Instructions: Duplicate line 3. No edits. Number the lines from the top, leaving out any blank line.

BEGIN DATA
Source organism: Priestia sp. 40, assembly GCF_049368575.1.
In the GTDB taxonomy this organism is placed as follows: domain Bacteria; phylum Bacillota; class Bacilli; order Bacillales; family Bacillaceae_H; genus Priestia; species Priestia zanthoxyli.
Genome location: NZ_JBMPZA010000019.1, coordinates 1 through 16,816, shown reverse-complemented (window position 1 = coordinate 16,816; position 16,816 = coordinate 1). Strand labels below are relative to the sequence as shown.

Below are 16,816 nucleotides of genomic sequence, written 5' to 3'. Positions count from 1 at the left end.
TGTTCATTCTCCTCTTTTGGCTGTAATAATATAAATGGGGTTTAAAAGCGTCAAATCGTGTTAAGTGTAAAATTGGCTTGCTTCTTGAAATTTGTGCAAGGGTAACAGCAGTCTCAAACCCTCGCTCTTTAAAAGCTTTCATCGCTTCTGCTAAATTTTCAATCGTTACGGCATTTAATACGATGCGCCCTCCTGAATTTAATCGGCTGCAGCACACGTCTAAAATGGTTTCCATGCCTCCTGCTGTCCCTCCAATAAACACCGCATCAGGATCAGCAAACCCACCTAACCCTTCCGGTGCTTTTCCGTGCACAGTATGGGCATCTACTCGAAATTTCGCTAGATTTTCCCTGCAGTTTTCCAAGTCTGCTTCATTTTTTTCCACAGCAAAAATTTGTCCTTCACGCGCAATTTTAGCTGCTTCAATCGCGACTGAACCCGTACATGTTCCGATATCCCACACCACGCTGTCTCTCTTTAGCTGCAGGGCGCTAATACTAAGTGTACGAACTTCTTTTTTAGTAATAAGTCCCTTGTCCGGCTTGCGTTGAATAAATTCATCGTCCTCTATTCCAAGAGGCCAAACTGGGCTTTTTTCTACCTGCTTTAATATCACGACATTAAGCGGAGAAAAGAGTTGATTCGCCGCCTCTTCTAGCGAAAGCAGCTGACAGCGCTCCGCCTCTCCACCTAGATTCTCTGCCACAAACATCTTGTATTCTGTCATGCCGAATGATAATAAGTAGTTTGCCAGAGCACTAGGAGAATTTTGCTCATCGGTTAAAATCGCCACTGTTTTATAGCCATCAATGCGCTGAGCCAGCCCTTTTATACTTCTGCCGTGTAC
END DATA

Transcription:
Genome location: NZ_JBMPZA010000019.1, coordinates 1 through 16,816, shown reverse-complemented (window position 1 = coordinate 16,816; position 16,816 = coordinate 1). Strand labels below are relative to the sequence as shown.